At Royalston Oak we like to keep things simple. We do one thing and we do it well. We hand-craft traditional timber frames for homes, barns, cottages and additions.

We will work with you or your architect to design a timber frame from your ideas or plans.  We can adapt a stick-frame design to a timber frame design; we can design a timber frame addition to your existing house or as a part of your building project. If you would like a timber framed family room or great room as a complement to a conventional frame, we can do that.

Planning your timber frame is just as important as the fabrication. We can provide complete blueprint and engineer packages, or just framing plans. Our fame plans are reviewed and stamped, if required by a licensed structural engineer.

We also coordinate the stress skin panel phase of your project, if you choose to use stress skin panels. We will provide the company of your choice with framing plans, elevations and floor plans. We will coordinate the delivery of the panels to your site with the frame raising, to reduce the time the frame is exposed to the weather.

We cut only one frame at a time. We try to cut your frame when you will need it. If that is not possible we will cut it and store it in our timber storage shed.

Owner is responsible for:

  • Site access and preparation.
  • Foundation and deck work: we will provide specifications and drawings.
  • Panel installation.
  • Framing crew: we will supervise your crew and provide the necessary equipment to raise the frame.
  • Crane service.

Raising a Timber Frame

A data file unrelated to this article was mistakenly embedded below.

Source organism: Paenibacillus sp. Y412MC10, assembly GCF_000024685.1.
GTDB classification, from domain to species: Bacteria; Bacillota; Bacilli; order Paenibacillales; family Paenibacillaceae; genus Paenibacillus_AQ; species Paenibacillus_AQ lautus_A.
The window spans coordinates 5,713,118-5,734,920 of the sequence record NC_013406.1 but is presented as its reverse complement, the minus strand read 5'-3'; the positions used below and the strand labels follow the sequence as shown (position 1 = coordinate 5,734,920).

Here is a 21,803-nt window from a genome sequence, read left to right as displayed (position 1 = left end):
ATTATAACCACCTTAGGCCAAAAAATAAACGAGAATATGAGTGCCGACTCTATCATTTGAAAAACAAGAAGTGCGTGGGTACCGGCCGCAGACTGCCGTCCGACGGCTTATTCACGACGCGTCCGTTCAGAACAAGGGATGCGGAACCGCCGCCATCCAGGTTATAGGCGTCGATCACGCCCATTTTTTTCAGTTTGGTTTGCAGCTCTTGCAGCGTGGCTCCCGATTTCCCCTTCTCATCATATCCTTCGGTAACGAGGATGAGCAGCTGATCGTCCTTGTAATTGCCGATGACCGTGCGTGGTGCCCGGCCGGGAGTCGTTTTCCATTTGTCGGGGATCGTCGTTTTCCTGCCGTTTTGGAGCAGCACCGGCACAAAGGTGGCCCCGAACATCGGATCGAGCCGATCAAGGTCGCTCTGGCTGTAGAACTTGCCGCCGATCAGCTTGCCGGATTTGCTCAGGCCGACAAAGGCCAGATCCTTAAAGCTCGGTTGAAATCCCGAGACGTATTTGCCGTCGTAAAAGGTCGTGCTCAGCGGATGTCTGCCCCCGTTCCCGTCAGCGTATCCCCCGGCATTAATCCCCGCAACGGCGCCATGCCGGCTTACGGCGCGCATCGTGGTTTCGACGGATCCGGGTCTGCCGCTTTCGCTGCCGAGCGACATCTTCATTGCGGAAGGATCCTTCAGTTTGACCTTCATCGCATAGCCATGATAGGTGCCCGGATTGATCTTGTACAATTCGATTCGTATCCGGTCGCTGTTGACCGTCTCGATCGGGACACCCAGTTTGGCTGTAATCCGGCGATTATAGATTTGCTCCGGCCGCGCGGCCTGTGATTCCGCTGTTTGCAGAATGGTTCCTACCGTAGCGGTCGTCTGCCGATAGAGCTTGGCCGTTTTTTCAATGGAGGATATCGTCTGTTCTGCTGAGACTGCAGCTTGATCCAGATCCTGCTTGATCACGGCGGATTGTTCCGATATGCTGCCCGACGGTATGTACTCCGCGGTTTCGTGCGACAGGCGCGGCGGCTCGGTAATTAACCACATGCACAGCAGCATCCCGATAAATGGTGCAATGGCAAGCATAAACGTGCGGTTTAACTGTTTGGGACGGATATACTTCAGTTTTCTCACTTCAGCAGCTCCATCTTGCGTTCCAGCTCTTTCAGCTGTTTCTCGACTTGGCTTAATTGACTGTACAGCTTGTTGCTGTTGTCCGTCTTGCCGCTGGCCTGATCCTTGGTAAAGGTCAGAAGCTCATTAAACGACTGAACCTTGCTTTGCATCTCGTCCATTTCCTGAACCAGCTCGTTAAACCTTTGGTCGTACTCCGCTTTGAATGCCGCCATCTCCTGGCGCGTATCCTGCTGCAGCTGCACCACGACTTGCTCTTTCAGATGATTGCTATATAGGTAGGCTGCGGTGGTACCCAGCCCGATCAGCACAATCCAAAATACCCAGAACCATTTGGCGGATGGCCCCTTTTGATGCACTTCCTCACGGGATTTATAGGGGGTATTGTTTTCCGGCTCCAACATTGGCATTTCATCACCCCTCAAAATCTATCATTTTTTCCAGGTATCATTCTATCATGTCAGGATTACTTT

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Tom Musco, the founder and principle timber framer of Royalston Oak, began his professional woodworking career as a musical instrument apprentice to Peter S Kyvelos in Belmont, Massachusetts in 1973. Tom spent several years making and repairing a variety of Middle Eastern and Western stringed musical instruments. One of his dulcimers was featured in the first Fine Woodworking Design Book in 1976. Tom and his wife Judy moved to Royalston, Massachusetts in 1977 and began building timber frames, an interest he discovered in a beautiful timber-frame barn on his in-laws farm in Petersham, Massachusetts. His first frame was for his shop and his second frame was for his house. He made furniture and timber frames until 1980 when his shop was struck by lightening and burned to the ground along with all his tools and machinery. He built a new timber framed shop with the help of his neighbors and began timber framing full time. Tom was a founding member of the Timber Framers Guild. He has done workshops in NE ( Pembroke workshop at TFG ) and England. In 1989 Tom and his crew participated in the famous Concord Barn Raising episode of This Old House. He has built timber frames in New York State, the Hamptons, Tennessee, North Carolina, Alaska, and all the New England states except Rhode Island. Tom has crafted almost 200 timber frames since 1977. Tom is also an excellent cook with an interest in food of Sicily, where 3 of his 4 grandparents were born. He has written a series of articles on Sicilian food which you can read at the website of the Umass Journalism in Sicily Program.